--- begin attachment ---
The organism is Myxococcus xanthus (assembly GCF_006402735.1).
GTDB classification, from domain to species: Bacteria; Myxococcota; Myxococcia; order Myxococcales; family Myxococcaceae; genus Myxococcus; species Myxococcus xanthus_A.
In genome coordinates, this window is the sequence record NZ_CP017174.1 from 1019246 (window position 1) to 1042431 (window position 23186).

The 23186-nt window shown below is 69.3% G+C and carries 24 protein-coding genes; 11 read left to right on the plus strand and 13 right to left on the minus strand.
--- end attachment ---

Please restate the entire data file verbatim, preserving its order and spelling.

The organism is Myxococcus xanthus (assembly GCF_006402735.1).
GTDB classification, from domain to species: Bacteria; Myxococcota; Myxococcia; order Myxococcales; family Myxococcaceae; genus Myxococcus; species Myxococcus xanthus_A.
In genome coordinates, this window is the sequence record NZ_CP017174.1 from 1019246 (window position 1) to 1042431 (window position 23186).

The 23186-nt window shown below is 69.3% G+C and carries 24 protein-coding genes; 11 read left to right on the plus strand and 13 right to left on the minus strand.